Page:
Featured Herbs and Spices

Wasabi Know Your Herbs and Spices

wasabi

photo courtesy of Flickr Dave Nakayama https://www.flickr.com/photos/dnak/

Wasabi is also known as Japanese Horseradish. Its use originated in Japan where it grows wild and in other parts of Asia. Wasabi is presently cultivated in these regions as well as in the west coast of the United States.
This plant is a member of the Brassicaceae family which also includes mustard, cabbage, broccoli, Brussels sprouts and cauliflower. Radishes including horseradish also belong to this family.
Although the leaves contain wasabi’s heat and flavor, rhizomes are used to produce the famous powder.
Ground wasabi holds a heat similar to a strong mustard or horseradish. The fumes aggravate your nose but quickly disappear.

Wasabi is not oil based so the heat doesn’t linger. The heat from wasabi is from a different chemical reaction than chilies.
Use this to add heat to cold dishes. It is best known as a condiment for sushi. Store it in the refrigerator.
Most preparations you buy are not 100 percent wasabi. This plant is difficult to cultivate making it very expensive. 

Visit a Rare Wasabi Farm Video

Ground wasabi rhizome is used to create popular snack foods. The powder is used to coat roasted peanuts and peas for an extra kick.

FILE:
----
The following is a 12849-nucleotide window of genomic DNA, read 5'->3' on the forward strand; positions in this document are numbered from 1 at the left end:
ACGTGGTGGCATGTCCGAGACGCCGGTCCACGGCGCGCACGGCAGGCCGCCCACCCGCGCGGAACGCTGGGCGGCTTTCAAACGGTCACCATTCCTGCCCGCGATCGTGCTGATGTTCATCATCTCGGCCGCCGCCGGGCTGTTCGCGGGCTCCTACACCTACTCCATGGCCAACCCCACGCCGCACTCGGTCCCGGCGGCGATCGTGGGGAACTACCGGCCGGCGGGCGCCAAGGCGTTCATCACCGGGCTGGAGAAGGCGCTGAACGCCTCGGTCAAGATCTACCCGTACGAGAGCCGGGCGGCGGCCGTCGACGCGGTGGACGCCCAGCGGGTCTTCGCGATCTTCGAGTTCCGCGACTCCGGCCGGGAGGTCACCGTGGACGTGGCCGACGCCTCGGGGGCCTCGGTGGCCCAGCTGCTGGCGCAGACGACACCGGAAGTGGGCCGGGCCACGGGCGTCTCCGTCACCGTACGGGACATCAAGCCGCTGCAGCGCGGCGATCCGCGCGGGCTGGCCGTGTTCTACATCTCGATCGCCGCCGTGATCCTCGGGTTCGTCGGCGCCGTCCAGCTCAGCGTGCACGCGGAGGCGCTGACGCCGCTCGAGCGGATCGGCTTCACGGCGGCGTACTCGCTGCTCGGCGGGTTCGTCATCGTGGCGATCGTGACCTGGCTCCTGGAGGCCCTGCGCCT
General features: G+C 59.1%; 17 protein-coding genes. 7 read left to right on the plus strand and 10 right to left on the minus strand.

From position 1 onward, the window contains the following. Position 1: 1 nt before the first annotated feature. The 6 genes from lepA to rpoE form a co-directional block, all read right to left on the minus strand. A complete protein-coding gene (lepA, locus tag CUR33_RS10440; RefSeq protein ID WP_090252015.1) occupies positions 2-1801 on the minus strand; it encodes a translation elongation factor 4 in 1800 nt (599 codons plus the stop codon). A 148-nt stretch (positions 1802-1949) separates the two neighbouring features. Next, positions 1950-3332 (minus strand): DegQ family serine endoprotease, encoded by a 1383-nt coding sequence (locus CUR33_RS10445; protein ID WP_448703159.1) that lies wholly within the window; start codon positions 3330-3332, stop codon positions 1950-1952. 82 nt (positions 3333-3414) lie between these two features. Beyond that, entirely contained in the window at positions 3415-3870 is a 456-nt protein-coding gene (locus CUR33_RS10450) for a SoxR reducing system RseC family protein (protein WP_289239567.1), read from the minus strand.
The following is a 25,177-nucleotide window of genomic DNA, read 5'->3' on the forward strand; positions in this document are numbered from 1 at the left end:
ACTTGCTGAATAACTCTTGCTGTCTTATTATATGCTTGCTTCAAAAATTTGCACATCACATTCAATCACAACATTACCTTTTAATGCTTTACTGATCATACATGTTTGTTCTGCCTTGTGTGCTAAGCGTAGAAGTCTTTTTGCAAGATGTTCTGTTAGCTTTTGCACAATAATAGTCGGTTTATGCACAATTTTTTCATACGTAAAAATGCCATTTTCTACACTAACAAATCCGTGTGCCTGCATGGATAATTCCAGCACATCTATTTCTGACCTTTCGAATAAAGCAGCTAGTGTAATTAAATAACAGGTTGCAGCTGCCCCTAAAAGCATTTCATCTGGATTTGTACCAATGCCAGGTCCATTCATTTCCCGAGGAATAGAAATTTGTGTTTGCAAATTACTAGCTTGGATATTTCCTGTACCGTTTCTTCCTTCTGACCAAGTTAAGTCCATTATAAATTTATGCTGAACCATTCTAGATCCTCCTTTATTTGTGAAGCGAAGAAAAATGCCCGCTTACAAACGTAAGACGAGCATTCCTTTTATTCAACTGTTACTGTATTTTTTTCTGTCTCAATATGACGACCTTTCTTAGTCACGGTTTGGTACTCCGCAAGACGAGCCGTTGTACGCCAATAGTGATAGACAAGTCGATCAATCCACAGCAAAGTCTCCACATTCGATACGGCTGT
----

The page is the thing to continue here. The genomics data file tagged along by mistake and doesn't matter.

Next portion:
Check out Wasabi Recipes on Daily Dish Magazine’s Cook n’ Guide

Cooknguide.com Learn to Cook Video Tutorial Series

 

Tuna Steaks with Wasabi Cream 

Seared Tuna Crusted with Wasabi and Sesame Seeds

Carrot Salad with Wasabi Dressing

Wasabi Guacamole 

Asian Chicken Meatballs with Wasabi

Wasabi Paste

Wasabi Tuna & Noodle Salad

Wasabi Mayo

Sweetened Wasabi Chicken Wings

Wasabi Dipping Sauce

Simple Homemade Wasabi

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About the author

Cindy's Recipes and Writings

As a professional cook, I love creating exciting new recipes on the job as well as at home. Assisting in teaching low-income families how to buy, store and prepare healthy food through Penn State’s alliance with Pennsylvania’s Supercupboard Program was very rewarding. During my 11 years with the Master Gardener program, I taught horticultural therapy to assisted living patients using healthful, fr
esh grown food as a focal point. . My hands-on programs and instruction helped hundreds of children and adults learn about where their food comes from and how important fresh food is for your body.
Currently I’m a cook at a college in Pennsylvania. We prepare everything we can from scratch, including our potato chips that tout the seasoning of the day!
Of course I write about food; it's in my blood!

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